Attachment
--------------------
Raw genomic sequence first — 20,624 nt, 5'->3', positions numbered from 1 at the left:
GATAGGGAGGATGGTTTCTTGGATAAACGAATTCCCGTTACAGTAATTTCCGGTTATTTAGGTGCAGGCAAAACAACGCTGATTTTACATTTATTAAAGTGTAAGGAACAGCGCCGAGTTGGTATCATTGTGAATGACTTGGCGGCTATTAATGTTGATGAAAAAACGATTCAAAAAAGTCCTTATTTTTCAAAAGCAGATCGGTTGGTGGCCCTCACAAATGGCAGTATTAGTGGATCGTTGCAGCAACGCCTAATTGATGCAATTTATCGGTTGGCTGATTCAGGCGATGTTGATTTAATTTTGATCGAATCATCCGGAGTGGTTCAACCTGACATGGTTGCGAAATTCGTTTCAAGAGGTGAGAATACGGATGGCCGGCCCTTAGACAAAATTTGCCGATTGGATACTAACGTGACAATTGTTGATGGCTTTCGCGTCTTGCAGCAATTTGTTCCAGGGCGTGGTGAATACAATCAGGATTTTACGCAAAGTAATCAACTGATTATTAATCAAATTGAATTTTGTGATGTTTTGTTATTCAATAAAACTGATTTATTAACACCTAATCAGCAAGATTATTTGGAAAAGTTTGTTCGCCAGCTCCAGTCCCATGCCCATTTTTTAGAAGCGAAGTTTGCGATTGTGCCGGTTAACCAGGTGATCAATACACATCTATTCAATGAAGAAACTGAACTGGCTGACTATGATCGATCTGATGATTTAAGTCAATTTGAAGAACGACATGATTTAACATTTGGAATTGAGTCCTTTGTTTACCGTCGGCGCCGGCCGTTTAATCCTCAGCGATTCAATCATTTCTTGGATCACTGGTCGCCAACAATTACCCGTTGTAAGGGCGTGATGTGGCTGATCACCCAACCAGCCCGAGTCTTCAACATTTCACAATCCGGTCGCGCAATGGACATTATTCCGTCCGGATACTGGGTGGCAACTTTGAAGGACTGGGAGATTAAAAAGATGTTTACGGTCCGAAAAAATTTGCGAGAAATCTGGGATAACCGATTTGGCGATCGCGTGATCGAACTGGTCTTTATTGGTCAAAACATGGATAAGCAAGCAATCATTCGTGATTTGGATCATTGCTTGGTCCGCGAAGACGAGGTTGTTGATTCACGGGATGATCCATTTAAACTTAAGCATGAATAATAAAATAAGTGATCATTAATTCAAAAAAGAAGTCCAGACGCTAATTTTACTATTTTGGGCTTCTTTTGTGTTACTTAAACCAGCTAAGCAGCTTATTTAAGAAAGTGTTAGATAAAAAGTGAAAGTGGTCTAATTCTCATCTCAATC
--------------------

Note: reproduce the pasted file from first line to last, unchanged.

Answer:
Raw genomic sequence first — 20,624 nt, 5'->3', positions numbered from 1 at the left:
GATAGGGAGGATGGTTTCTTGGATAAACGAATTCCCGTTACAGTAATTTCCGGTTATTTAGGTGCAGGCAAAACAACGCTGATTTTACATTTATTAAAGTGTAAGGAACAGCGCCGAGTTGGTATCATTGTGAATGACTTGGCGGCTATTAATGTTGATGAAAAAACGATTCAAAAAAGTCCTTATTTTTCAAAAGCAGATCGGTTGGTGGCCCTCACAAATGGCAGTATTAGTGGATCGTTGCAGCAACGCCTAATTGATGCAATTTATCGGTTGGCTGATTCAGGCGATGTTGATTTAATTTTGATCGAATCATCCGGAGTGGTTCAACCTGACATGGTTGCGAAATTCGTTTCAAGAGGTGAGAATACGGATGGCCGGCCCTTAGACAAAATTTGCCGATTGGATACTAACGTGACAATTGTTGATGGCTTTCGCGTCTTGCAGCAATTTGTTCCAGGGCGTGGTGAATACAATCAGGATTTTACGCAAAGTAATCAACTGATTATTAATCAAATTGAATTTTGTGATGTTTTGTTATTCAATAAAACTGATTTATTAACACCTAATCAGCAAGATTATTTGGAAAAGTTTGTTCGCCAGCTCCAGTCCCATGCCCATTTTTTAGAAGCGAAGTTTGCGATTGTGCCGGTTAACCAGGTGATCAATACACATCTATTCAATGAAGAAACTGAACTGGCTGACTATGATCGATCTGATGATTTAAGTCAATTTGAAGAACGACATGATTTAACATTTGGAATTGAGTCCTTTGTTTACCGTCGGCGCCGGCCGTTTAATCCTCAGCGATTCAATCATTTCTTGGATCACTGGTCGCCAACAATTACCCGTTGTAAGGGCGTGATGTGGCTGATCACCCAACCAGCCCGAGTCTTCAACATTTCACAATCCGGTCGCGCAATGGACATTATTCCGTCCGGATACTGGGTGGCAACTTTGAAGGACTGGGAGATTAAAAAGATGTTTACGGTCCGAAAAAATTTGCGAGAAATCTGGGATAACCGATTTGGCGATCGCGTGATCGAACTGGTCTTTATTGGTCAAAACATGGATAAGCAAGCAATCATTCGTGATTTGGATCATTGCTTGGTCCGCGAAGACGAGGTTGTTGATTCACGGGATGATCCATTTAAACTTAAGCATGAATAATAAAATAAGTGATCATTAATTCAAAAAAGAAGTCCAGACGCTAATTTTACTATTTTGGGCTTCTTTTGTGTTACTTAAACCAGCTAAGCAGCTTATTTAAGAAAGTGTTAGATAAAAAGTGAAAGTGGTCTAATTCTCATCTCAATC